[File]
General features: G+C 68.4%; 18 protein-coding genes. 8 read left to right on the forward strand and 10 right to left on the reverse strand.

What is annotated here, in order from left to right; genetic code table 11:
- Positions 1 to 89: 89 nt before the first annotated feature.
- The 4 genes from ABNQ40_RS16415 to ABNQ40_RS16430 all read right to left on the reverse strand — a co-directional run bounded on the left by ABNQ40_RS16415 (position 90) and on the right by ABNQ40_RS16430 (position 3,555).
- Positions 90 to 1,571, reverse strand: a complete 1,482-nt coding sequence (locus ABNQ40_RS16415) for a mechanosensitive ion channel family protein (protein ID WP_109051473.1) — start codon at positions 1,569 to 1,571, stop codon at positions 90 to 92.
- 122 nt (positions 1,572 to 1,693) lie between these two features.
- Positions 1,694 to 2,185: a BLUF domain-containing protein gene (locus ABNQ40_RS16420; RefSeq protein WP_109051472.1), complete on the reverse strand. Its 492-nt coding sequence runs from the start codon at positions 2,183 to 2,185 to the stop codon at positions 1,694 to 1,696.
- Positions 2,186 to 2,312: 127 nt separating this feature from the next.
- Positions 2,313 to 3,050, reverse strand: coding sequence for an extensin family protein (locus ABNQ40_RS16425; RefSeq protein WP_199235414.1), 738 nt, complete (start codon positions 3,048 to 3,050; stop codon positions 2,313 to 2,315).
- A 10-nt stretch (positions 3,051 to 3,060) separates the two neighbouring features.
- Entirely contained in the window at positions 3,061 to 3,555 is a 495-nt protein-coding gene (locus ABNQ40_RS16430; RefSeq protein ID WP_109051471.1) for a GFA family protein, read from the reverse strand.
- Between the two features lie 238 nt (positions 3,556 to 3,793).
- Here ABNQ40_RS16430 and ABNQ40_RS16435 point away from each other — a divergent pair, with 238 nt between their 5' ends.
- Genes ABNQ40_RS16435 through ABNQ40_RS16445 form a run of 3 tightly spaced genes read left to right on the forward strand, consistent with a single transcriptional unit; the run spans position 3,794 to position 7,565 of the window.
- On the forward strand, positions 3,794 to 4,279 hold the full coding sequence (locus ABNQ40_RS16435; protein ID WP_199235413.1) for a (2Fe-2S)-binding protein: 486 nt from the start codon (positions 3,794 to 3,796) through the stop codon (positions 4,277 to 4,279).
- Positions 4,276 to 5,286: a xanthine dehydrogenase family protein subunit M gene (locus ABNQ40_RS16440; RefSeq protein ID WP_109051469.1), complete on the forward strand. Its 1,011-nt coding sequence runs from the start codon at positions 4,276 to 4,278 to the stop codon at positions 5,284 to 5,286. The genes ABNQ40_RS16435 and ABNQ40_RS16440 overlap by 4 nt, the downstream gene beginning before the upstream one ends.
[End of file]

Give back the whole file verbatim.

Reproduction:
General features: G+C 68.4%; 18 protein-coding genes. 8 read left to right on the forward strand and 10 right to left on the reverse strand.

What is annotated here, in order from left to right; genetic code table 11:
- Positions 1 to 89: 89 nt before the first annotated feature.
- The 4 genes from ABNQ40_RS16415 to ABNQ40_RS16430 all read right to left on the reverse strand — a co-directional run bounded on the left by ABNQ40_RS16415 (position 90) and on the right by ABNQ40_RS16430 (position 3,555).
- Positions 90 to 1,571, reverse strand: a complete 1,482-nt coding sequence (locus ABNQ40_RS16415) for a mechanosensitive ion channel family protein (protein ID WP_109051473.1) — start codon at positions 1,569 to 1,571, stop codon at positions 90 to 92.
- 122 nt (positions 1,572 to 1,693) lie between these two features.
- Positions 1,694 to 2,185: a BLUF domain-containing protein gene (locus ABNQ40_RS16420; RefSeq protein WP_109051472.1), complete on the reverse strand. Its 492-nt coding sequence runs from the start codon at positions 2,183 to 2,185 to the stop codon at positions 1,694 to 1,696.
- Positions 2,186 to 2,312: 127 nt separating this feature from the next.
- Positions 2,313 to 3,050, reverse strand: coding sequence for an extensin family protein (locus ABNQ40_RS16425; RefSeq protein WP_199235414.1), 738 nt, complete (start codon positions 3,048 to 3,050; stop codon positions 2,313 to 2,315).
- A 10-nt stretch (positions 3,051 to 3,060) separates the two neighbouring features.
- Entirely contained in the window at positions 3,061 to 3,555 is a 495-nt protein-coding gene (locus ABNQ40_RS16430; RefSeq protein ID WP_109051471.1) for a GFA family protein, read from the reverse strand.
- Between the two features lie 238 nt (positions 3,556 to 3,793).
- Here ABNQ40_RS16430 and ABNQ40_RS16435 point away from each other — a divergent pair, with 238 nt between their 5' ends.
- Genes ABNQ40_RS16435 through ABNQ40_RS16445 form a run of 3 tightly spaced genes read left to right on the forward strand, consistent with a single transcriptional unit; the run spans position 3,794 to position 7,565 of the window.
- On the forward strand, positions 3,794 to 4,279 hold the full coding sequence (locus ABNQ40_RS16435; protein ID WP_199235413.1) for a (2Fe-2S)-binding protein: 486 nt from the start codon (positions 3,794 to 3,796) through the stop codon (positions 4,277 to 4,279).
- Positions 4,276 to 5,286: a xanthine dehydrogenase family protein subunit M gene (locus ABNQ40_RS16440; RefSeq protein ID WP_109051469.1), complete on the forward strand. Its 1,011-nt coding sequence runs from the start codon at positions 4,276 to 4,278 to the stop codon at positions 5,284 to 5,286. The genes ABNQ40_RS16435 and ABNQ40_RS16440 overlap by 4 nt, the downstream gene beginning before the upstream one ends.